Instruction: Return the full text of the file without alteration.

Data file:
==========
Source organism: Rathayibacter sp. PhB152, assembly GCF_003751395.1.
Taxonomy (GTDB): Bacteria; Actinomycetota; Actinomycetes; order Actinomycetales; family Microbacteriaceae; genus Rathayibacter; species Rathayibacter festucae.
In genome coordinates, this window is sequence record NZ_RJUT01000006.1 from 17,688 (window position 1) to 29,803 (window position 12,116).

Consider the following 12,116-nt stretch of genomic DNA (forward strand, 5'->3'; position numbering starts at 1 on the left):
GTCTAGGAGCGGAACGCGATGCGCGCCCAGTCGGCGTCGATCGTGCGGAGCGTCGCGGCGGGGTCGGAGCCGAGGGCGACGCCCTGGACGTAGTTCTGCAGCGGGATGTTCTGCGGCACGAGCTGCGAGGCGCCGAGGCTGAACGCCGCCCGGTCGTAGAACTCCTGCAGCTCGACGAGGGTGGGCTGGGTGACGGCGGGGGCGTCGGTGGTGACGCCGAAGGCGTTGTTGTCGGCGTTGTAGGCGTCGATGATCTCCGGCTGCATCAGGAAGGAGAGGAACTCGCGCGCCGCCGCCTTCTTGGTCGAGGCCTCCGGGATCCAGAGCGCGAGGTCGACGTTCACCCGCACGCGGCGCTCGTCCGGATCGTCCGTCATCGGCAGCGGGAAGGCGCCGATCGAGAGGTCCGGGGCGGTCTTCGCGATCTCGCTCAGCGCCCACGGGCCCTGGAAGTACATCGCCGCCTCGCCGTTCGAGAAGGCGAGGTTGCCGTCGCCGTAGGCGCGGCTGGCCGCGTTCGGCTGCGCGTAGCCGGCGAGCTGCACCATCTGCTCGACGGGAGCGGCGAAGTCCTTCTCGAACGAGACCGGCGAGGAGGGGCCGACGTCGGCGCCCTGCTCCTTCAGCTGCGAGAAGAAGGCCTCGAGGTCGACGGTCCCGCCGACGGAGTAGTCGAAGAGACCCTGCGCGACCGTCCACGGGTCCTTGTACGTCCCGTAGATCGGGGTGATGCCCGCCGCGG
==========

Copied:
Source organism: Rathayibacter sp. PhB152, assembly GCF_003751395.1.
Taxonomy (GTDB): Bacteria; Actinomycetota; Actinomycetes; order Actinomycetales; family Microbacteriaceae; genus Rathayibacter; species Rathayibacter festucae.
In genome coordinates, this window is sequence record NZ_RJUT01000006.1 from 17,688 (window position 1) to 29,803 (window position 12,116).

Consider the following 12,116-nt stretch of genomic DNA (forward strand, 5'->3'; position numbering starts at 1 on the left):
GTCTAGGAGCGGAACGCGATGCGCGCCCAGTCGGCGTCGATCGTGCGGAGCGTCGCGGCGGGGTCGGAGCCGAGGGCGACGCCCTGGACGTAGTTCTGCAGCGGGATGTTCTGCGGCACGAGCTGCGAGGCGCCGAGGCTGAACGCCGCCCGGTCGTAGAACTCCTGCAGCTCGACGAGGGTGGGCTGGGTGACGGCGGGGGCGTCGGTGGTGACGCCGAAGGCGTTGTTGTCGGCGTTGTAGGCGTCGATGATCTCCGGCTGCATCAGGAAGGAGAGGAACTCGCGCGCCGCCGCCTTCTTGGTCGAGGCCTCCGGGATCCAGAGCGCGAGGTCGACGTTCACCCGCACGCGGCGCTCGTCCGGATCGTCCGTCATCGGCAGCGGGAAGGCGCCGATCGAGAGGTCCGGGGCGGTCTTCGCGATCTCGCTCAGCGCCCACGGGCCCTGGAAGTACATCGCCGCCTCGCCGTTCGAGAAGGCGAGGTTGCCGTCGCCGTAGGCGCGGCTGGCCGCGTTCGGCTGCGCGTAGCCGGCGAGCTGCACCATCTGCTCGACGGGAGCGGCGAAGTCCTTCTCGAACGAGACCGGCGAGGAGGGGCCGACGTCGGCGCCCTGCTCCTTCAGCTGCGAGAAGAAGGCCTCGAGGTCGACGGTCCCGCCGACGGAGTAGTCGAAGAGACCCTGCGCGACCGTCCACGGGTCCTTGTACGTCCCGTAGATCGGGGTGATGCCCGCCGCGG